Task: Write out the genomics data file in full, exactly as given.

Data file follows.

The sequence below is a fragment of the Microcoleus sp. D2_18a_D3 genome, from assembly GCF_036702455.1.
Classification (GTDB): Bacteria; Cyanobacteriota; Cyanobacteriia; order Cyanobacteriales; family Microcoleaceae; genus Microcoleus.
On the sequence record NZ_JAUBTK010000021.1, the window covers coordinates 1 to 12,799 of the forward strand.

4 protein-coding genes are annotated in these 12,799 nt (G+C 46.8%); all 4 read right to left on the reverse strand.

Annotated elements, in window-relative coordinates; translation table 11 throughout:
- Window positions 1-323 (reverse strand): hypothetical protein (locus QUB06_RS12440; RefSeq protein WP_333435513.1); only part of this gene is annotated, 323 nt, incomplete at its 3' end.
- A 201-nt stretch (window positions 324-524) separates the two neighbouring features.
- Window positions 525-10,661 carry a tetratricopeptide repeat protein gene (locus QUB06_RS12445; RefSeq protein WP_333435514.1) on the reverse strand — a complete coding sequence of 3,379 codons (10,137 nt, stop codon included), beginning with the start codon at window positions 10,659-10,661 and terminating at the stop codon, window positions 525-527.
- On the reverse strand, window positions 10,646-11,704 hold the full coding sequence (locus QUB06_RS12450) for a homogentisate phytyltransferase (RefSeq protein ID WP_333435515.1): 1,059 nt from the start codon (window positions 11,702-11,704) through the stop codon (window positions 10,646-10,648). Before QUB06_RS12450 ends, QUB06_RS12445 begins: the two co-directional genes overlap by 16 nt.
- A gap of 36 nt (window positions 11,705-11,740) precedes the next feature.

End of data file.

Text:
The sequence below is a fragment of the Microcoleus sp. D2_18a_D3 genome, from assembly GCF_036702455.1.
Classification (GTDB): Bacteria; Cyanobacteriota; Cyanobacteriia; order Cyanobacteriales; family Microcoleaceae; genus Microcoleus.
On the sequence record NZ_JAUBTK010000021.1, the window covers coordinates 1 to 12,799 of the forward strand.

4 protein-coding genes are annotated in these 12,799 nt (G+C 46.8%); all 4 read right to left on the reverse strand.

Annotated elements, in window-relative coordinates; translation table 11 throughout:
- Window positions 1-323 (reverse strand): hypothetical protein (locus QUB06_RS12440; RefSeq protein WP_333435513.1); only part of this gene is annotated, 323 nt, incomplete at its 3' end.
- A 201-nt stretch (window positions 324-524) separates the two neighbouring features.
- Window positions 525-10,661 carry a tetratricopeptide repeat protein gene (locus QUB06_RS12445; RefSeq protein WP_333435514.1) on the reverse strand — a complete coding sequence of 3,379 codons (10,137 nt, stop codon included), beginning with the start codon at window positions 10,659-10,661 and terminating at the stop codon, window positions 525-527.
- On the reverse strand, window positions 10,646-11,704 hold the full coding sequence (locus QUB06_RS12450) for a homogentisate phytyltransferase (RefSeq protein ID WP_333435515.1): 1,059 nt from the start codon (window positions 11,702-11,704) through the stop codon (window positions 10,646-10,648). Before QUB06_RS12450 ends, QUB06_RS12445 begins: the two co-directional genes overlap by 16 nt.
- A gap of 36 nt (window positions 11,705-11,740) precedes the next feature.